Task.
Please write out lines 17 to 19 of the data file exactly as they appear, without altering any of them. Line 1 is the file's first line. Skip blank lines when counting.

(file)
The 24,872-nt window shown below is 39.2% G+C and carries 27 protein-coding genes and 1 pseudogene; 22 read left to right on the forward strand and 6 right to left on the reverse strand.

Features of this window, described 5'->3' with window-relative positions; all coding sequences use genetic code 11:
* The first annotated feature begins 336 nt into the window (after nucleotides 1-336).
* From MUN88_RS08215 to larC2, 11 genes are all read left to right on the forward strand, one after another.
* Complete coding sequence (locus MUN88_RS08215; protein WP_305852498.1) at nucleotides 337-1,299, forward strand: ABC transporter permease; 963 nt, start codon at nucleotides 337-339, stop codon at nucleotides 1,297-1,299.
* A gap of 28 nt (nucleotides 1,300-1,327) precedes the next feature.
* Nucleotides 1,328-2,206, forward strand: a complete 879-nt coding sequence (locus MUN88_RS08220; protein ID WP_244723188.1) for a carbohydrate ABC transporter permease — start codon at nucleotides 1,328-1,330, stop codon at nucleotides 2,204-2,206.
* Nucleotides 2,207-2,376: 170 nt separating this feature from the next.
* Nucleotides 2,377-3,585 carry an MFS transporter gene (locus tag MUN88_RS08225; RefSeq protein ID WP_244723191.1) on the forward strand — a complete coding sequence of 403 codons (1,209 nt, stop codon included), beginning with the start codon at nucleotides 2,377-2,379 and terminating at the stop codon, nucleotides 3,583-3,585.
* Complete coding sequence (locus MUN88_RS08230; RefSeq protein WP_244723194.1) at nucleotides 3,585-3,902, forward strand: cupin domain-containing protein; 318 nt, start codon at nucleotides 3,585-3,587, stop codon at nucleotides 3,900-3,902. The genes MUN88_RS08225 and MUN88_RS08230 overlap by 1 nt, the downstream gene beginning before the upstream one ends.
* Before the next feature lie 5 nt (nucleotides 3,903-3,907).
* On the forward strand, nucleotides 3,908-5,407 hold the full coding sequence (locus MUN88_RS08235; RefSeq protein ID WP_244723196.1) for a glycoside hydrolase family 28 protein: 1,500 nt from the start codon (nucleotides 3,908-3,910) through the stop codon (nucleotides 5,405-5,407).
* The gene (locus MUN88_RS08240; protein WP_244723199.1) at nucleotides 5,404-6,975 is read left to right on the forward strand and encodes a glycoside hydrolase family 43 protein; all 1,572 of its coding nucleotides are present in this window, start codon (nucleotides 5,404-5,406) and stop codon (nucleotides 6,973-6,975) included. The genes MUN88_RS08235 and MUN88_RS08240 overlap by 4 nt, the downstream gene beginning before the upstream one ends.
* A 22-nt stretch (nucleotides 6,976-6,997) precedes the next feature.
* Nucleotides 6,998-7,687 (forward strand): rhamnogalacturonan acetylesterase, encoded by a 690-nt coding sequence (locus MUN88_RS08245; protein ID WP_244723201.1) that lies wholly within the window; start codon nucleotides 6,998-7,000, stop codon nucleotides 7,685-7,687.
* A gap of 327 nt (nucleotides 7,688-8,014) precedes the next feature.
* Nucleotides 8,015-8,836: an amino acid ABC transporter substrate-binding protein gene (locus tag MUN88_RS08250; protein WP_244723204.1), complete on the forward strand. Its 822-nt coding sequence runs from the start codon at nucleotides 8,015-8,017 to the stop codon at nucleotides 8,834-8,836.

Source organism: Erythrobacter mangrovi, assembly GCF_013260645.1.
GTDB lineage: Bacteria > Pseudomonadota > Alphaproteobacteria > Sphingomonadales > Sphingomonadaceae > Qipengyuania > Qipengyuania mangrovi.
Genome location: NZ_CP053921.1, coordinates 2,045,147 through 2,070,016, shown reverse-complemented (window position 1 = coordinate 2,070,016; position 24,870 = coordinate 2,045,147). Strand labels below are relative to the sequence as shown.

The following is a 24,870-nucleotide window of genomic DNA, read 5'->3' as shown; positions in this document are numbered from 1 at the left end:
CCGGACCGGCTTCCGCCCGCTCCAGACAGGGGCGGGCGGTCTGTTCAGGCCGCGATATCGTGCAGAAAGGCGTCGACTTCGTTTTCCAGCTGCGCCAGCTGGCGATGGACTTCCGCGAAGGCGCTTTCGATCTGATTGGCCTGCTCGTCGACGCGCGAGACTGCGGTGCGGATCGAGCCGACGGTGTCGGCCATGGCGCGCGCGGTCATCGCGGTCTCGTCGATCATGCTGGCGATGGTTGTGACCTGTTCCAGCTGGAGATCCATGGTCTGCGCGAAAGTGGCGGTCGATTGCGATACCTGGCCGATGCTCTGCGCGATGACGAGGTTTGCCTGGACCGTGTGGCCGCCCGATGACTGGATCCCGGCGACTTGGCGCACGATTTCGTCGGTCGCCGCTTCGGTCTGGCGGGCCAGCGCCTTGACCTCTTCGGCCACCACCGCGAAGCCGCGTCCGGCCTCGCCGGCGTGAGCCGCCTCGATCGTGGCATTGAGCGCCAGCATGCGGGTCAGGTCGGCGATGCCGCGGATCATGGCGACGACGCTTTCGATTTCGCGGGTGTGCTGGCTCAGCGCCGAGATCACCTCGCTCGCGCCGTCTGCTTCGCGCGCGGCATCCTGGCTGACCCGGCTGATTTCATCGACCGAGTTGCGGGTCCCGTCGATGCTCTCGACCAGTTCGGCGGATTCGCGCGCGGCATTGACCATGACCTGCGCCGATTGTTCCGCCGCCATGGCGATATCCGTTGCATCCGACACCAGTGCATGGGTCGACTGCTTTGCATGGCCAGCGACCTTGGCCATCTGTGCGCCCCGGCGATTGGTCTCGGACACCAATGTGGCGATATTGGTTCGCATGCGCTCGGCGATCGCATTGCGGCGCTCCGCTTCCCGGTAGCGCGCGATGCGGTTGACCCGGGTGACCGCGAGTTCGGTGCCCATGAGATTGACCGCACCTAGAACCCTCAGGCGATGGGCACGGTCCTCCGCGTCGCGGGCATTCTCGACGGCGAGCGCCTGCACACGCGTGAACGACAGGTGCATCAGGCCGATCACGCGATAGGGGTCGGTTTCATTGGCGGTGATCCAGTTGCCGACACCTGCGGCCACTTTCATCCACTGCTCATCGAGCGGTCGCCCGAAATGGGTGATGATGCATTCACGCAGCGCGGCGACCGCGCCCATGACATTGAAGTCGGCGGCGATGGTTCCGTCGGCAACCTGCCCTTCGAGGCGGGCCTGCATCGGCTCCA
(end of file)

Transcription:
* Nucleotides 8,015-8,836: an amino acid ABC transporter substrate-binding protein gene (locus tag MUN88_RS08250; protein WP_244723204.1), complete on the forward strand. Its 822-nt coding sequence runs from the start codon at nucleotides 8,015-8,017 to the stop codon at nucleotides 8,834-8,836.

Source organism: Erythrobacter mangrovi, assembly GCF_013260645.1.
GTDB lineage: Bacteria > Pseudomonadota > Alphaproteobacteria > Sphingomonadales > Sphingomonadaceae > Qipengyuania > Qipengyuania mangrovi.